Protein systems spanning two membranes
|Research Area||Bio Sciences|
|Principal Investigator(s)||Prof.Dr. Ulrich Kleinekathöfer|
The study of membrane proteins embedded in their native environment, i.e., lipid bilayers and water is numerically still quite computer demanding and requires some effort especially when longer simulation times are needed. Extremely challenging are the simulations of protein complexes that span over two membranes. For example, gram-negative bacteria have an outer and an inner membrane and some efflux pump systems, the protein machineries responsible for the occurrence of multidrug resistance, do work across both membranes. Bacterial resistance against antibiotics is becoming a real threat in treating several diseases these days. The availability of the atomic structure of several efflux pumps or reliable models via homology opens the possibility to study the structure-function relationship computational via large-scale molecular dynamics (MD) simulations. A simulation of the whole complex incl. patches of the outer as well as the inner membrane is needed to understand the cooperative effects of the individual proteins. Some functions of the individual proteins are at least partially understood by now, but it is clear that the function of the pump needs the interplay of the individual proteins. The large size of the system and the complexity of the interaction among the different parts of the pump make the investigation challenging and very time-consuming as well.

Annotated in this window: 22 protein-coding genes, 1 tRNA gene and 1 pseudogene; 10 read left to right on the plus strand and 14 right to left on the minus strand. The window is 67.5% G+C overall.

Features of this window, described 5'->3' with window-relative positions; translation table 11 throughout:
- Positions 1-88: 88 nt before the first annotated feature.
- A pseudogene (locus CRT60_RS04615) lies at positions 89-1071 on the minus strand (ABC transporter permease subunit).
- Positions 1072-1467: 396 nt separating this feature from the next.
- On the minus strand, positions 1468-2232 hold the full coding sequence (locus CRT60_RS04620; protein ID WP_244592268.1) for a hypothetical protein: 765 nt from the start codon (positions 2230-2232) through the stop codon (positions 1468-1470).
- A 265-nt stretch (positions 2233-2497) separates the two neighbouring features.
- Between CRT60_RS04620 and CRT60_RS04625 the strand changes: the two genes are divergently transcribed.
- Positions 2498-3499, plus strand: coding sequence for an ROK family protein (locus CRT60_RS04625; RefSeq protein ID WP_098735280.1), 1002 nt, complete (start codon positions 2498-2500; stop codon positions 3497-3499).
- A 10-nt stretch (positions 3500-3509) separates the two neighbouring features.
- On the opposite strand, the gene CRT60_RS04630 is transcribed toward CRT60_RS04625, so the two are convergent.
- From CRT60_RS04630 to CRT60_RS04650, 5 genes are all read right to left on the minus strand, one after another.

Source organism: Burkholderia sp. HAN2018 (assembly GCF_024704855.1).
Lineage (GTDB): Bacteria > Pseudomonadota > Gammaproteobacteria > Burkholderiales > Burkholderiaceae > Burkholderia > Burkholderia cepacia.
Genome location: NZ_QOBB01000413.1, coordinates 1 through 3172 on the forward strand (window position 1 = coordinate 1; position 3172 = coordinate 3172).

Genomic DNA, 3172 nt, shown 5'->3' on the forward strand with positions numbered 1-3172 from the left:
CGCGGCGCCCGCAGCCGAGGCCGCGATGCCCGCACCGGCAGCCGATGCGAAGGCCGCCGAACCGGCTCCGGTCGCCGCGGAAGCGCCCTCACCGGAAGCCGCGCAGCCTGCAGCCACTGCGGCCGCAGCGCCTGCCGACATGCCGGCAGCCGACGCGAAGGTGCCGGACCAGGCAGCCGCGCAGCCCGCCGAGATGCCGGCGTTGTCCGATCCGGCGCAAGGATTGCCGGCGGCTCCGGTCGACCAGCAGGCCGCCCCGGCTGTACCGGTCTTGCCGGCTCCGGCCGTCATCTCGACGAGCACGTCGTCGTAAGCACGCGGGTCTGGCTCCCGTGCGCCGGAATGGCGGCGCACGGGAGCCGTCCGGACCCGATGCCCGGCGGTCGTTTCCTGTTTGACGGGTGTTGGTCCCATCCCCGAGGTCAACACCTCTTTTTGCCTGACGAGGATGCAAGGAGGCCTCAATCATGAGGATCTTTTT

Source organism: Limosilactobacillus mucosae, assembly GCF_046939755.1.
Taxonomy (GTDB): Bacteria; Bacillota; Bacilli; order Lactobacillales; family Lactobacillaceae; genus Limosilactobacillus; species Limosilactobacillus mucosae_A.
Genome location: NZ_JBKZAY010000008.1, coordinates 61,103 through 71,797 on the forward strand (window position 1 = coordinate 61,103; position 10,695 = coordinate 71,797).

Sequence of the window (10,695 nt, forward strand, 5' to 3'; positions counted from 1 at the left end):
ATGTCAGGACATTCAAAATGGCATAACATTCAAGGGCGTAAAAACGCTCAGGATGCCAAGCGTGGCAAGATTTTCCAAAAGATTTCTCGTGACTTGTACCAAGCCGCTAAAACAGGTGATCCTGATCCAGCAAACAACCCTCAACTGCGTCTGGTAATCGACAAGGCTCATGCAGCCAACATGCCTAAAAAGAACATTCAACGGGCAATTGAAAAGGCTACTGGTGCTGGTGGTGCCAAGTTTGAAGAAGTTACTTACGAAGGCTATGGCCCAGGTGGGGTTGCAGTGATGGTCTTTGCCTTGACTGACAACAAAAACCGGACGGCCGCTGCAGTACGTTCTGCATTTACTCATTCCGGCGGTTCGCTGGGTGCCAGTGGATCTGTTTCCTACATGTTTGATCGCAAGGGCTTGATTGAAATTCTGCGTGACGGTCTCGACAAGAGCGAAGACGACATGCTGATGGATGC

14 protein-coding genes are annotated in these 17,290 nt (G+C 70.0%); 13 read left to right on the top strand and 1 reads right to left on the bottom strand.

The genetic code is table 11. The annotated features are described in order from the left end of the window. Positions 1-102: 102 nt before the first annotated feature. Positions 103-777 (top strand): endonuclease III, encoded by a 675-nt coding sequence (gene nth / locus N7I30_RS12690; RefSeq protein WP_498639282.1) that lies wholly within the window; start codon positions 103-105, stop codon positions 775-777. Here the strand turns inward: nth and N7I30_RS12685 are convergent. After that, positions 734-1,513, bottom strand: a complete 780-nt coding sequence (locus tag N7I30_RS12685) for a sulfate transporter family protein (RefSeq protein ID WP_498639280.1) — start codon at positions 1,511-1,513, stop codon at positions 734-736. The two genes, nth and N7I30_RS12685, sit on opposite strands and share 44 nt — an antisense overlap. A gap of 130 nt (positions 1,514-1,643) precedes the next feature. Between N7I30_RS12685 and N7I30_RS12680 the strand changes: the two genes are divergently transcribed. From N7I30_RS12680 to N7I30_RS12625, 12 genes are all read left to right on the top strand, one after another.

The Italian as well as the German groups have experience in modelling the influx of ions and antibiotics through cell membranes and furthermore in studying parts of the efflux system. The function of one transporter involved in the efflux was recently studied in a joint effort. Now, the complete efflux system consisting of more than half a million atoms shall be attacked using the MD code NAMD developed by the Schulten group. This code has excellent parallel scaling properties making it an ideal tool for making use of the DEISA infrastructure in an European project which would be otherwise impossible.